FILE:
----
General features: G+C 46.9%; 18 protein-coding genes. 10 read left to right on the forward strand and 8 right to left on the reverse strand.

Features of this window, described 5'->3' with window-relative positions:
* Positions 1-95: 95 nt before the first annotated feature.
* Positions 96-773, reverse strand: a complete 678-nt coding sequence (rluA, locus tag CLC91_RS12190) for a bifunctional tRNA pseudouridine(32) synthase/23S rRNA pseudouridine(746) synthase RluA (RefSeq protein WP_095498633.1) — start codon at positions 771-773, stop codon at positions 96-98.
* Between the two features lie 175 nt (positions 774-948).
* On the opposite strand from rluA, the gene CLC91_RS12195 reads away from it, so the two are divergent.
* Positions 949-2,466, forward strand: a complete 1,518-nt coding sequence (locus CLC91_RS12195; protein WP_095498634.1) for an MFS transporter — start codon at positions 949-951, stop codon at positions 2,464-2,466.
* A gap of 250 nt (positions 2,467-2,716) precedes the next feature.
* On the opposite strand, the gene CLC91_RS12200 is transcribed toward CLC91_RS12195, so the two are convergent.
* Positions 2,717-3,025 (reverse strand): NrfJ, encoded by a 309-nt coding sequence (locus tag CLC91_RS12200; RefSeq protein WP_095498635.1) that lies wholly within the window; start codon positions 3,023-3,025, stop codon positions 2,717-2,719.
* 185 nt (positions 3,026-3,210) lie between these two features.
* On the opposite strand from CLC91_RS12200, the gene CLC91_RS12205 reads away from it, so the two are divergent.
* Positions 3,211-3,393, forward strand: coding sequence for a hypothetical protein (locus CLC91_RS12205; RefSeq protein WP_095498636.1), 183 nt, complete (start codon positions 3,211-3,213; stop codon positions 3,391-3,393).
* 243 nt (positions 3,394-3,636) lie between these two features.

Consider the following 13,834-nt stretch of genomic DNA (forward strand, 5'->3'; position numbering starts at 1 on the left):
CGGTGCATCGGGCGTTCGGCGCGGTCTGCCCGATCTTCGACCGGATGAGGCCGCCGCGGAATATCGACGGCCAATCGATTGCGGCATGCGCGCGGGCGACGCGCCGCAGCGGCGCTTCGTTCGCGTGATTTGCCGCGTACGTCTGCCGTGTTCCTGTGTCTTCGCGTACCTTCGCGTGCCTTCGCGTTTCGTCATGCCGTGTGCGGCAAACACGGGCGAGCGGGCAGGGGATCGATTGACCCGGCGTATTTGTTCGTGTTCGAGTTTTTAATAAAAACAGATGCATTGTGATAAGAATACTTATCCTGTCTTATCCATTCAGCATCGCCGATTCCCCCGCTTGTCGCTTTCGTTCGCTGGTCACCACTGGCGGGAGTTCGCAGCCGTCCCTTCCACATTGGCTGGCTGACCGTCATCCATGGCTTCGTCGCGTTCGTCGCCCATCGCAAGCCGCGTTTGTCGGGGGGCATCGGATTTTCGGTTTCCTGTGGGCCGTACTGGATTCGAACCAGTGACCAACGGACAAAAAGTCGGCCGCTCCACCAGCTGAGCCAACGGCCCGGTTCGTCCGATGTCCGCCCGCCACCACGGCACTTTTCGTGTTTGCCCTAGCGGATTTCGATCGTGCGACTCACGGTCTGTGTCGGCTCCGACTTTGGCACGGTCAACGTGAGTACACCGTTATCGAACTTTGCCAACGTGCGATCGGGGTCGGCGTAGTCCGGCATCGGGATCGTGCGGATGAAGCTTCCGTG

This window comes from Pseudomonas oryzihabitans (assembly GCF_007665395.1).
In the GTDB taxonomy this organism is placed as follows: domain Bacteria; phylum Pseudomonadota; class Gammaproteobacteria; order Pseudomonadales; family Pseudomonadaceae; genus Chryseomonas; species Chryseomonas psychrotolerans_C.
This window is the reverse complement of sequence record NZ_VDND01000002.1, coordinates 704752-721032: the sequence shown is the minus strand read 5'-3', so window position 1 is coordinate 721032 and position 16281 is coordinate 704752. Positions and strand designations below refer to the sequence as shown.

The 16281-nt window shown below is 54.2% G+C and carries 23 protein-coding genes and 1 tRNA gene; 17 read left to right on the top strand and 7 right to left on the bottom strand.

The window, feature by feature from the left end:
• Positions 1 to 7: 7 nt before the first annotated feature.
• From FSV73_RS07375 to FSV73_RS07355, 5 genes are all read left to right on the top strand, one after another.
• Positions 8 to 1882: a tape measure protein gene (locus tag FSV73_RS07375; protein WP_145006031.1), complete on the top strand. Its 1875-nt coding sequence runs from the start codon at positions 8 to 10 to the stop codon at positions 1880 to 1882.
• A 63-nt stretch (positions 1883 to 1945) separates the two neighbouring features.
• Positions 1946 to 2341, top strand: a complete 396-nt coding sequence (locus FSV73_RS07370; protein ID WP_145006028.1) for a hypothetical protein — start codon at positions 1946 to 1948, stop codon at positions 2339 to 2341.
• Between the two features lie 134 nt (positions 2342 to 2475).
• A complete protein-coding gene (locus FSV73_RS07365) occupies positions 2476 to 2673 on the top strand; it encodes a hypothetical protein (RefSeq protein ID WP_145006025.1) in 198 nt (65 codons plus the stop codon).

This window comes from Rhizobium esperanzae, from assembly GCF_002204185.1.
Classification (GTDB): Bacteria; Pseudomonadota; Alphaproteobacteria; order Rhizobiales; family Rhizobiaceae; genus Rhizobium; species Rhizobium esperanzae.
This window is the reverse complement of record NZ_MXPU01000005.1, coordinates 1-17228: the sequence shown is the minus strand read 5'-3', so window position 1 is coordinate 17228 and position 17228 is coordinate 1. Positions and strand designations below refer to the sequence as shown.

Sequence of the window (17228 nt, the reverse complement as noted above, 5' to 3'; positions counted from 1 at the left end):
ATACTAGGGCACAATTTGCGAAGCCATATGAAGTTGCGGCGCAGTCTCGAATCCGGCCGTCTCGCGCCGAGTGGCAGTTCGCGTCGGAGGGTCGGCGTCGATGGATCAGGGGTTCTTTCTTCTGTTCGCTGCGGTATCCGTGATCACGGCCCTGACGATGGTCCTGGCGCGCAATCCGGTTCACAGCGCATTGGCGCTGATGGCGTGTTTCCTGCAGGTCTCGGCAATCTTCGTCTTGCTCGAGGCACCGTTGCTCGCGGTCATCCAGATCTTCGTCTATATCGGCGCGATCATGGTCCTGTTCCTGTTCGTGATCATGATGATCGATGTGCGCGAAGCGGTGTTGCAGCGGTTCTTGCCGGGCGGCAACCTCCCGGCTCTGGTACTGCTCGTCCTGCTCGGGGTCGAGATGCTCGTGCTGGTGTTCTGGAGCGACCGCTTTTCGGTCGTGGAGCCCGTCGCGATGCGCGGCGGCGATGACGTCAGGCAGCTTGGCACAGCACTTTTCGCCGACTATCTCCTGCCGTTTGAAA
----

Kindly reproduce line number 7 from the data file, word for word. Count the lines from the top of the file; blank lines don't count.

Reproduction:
* Positions 949-2,466, forward strand: a complete 1,518-nt coding sequence (locus CLC91_RS12195; protein WP_095498634.1) for an MFS transporter — start codon at positions 949-951, stop codon at positions 2,464-2,466.